(overseeing the Mobile Integrated Health Office)
City of Santa Fe, NM
Bob Marley, esp. Redemption Song).
In 2014, Santa Fe’s 911 system received 14,000 calls, 80% of which weren’t for fires. Yet rescue crews in fire trucks responded to large numbers of calls for falls by seniors, drug overdoses, and behavioral health issues. In addition, the city found that 16% of all calls were from 0.3% of the population.
Santa Fe phased in its Mobile Integrated Health Office to retrain a team of first responders. Using 911 data to target its services, it now performs home safety assessments to reduce the risk of falls, follows up on opiate overdoses to provide prevention training as well as naloxone kits, and proactively works with individuals who repeatedly call 911 to act as “health detectives” to figure out other approaches the department can take to help them, thereby keeping fire trucks and ambulances available for more suitable emergencies.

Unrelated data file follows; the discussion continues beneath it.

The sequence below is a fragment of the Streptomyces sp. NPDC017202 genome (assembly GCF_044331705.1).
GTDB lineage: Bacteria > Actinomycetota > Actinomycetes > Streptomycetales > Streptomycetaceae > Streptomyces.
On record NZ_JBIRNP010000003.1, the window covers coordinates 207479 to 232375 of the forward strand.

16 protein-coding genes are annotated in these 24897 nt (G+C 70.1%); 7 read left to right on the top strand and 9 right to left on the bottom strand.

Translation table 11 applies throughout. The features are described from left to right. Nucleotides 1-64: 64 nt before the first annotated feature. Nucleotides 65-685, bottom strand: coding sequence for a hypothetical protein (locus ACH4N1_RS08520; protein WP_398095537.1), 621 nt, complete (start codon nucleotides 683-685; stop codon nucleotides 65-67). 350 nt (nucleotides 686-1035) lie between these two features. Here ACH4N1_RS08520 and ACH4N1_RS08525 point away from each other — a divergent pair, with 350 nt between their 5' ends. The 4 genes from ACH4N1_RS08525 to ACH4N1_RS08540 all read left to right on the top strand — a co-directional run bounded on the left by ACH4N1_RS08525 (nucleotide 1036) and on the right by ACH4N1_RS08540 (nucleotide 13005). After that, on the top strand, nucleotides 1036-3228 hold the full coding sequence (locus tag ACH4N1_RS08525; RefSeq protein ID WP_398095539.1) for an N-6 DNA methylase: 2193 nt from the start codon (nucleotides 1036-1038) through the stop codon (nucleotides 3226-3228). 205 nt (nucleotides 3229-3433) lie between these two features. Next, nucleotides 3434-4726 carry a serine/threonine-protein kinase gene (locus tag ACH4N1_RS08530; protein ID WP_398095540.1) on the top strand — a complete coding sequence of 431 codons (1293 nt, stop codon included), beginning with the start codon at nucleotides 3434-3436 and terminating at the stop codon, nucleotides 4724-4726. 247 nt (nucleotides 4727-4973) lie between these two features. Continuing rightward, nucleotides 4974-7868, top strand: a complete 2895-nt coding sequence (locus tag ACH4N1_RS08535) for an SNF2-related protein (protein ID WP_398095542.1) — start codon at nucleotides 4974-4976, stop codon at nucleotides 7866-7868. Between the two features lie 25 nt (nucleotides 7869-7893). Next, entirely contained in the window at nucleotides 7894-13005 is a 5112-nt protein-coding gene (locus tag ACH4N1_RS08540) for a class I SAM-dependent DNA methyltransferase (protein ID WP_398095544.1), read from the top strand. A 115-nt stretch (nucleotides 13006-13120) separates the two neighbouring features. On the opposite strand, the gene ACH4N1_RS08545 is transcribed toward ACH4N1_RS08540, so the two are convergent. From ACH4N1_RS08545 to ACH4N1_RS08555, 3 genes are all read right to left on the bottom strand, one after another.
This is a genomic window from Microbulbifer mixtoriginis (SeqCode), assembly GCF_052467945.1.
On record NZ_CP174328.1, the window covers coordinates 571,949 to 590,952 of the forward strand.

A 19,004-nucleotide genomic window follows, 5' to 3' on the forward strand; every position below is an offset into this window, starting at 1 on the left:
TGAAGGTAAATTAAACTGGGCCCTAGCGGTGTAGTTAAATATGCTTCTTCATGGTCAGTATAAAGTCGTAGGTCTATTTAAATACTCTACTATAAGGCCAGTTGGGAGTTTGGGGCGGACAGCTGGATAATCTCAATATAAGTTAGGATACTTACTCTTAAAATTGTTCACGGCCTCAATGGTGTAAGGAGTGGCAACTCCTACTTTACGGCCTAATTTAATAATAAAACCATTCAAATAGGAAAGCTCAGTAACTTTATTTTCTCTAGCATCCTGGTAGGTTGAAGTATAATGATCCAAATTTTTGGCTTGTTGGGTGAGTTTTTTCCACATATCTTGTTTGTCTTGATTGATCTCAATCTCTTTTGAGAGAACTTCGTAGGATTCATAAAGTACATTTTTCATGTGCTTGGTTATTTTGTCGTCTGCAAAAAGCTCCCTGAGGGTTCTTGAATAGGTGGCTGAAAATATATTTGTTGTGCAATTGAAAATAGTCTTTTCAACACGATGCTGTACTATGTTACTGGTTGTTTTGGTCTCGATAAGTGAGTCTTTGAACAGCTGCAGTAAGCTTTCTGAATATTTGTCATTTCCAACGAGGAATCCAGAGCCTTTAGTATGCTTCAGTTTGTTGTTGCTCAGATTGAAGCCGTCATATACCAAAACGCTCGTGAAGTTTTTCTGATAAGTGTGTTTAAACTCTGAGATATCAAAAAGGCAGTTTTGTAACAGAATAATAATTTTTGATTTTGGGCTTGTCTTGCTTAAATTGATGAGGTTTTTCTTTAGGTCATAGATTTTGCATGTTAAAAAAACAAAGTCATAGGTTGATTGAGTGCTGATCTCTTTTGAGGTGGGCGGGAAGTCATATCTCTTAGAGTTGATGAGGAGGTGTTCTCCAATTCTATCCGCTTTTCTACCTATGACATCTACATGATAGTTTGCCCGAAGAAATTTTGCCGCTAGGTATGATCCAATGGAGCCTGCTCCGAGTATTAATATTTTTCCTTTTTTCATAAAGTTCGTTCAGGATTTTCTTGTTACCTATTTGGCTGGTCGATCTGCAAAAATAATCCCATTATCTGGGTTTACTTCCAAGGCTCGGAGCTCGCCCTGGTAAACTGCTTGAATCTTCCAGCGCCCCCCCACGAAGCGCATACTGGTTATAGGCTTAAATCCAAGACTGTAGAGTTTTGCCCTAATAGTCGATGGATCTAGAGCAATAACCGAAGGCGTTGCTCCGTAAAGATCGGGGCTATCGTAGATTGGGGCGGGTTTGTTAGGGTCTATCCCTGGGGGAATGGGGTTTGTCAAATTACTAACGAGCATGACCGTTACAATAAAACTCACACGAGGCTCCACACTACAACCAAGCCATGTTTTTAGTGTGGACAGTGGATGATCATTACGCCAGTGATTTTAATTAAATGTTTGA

The status quo is expensive and dangerous, so not changing behavior isn’t an option. Answers lie in using data to better understand community risk, enhance integration of community resources, and develop a model for the “first responder of the future.”
Andres, a firefighter paramedic by training (18 years on the job), oversees three full-time colleagues as well as part-time staff implementing the pilot program and its expansion.
University of New Mexico bachelor’s in philosophy, and masters in classics from St. John’s College Santa Fe. Has worked across New Mexico on helicopter and medevac teams.
Has four cage fights under his belt and a 4-0 record, but also loves gardening.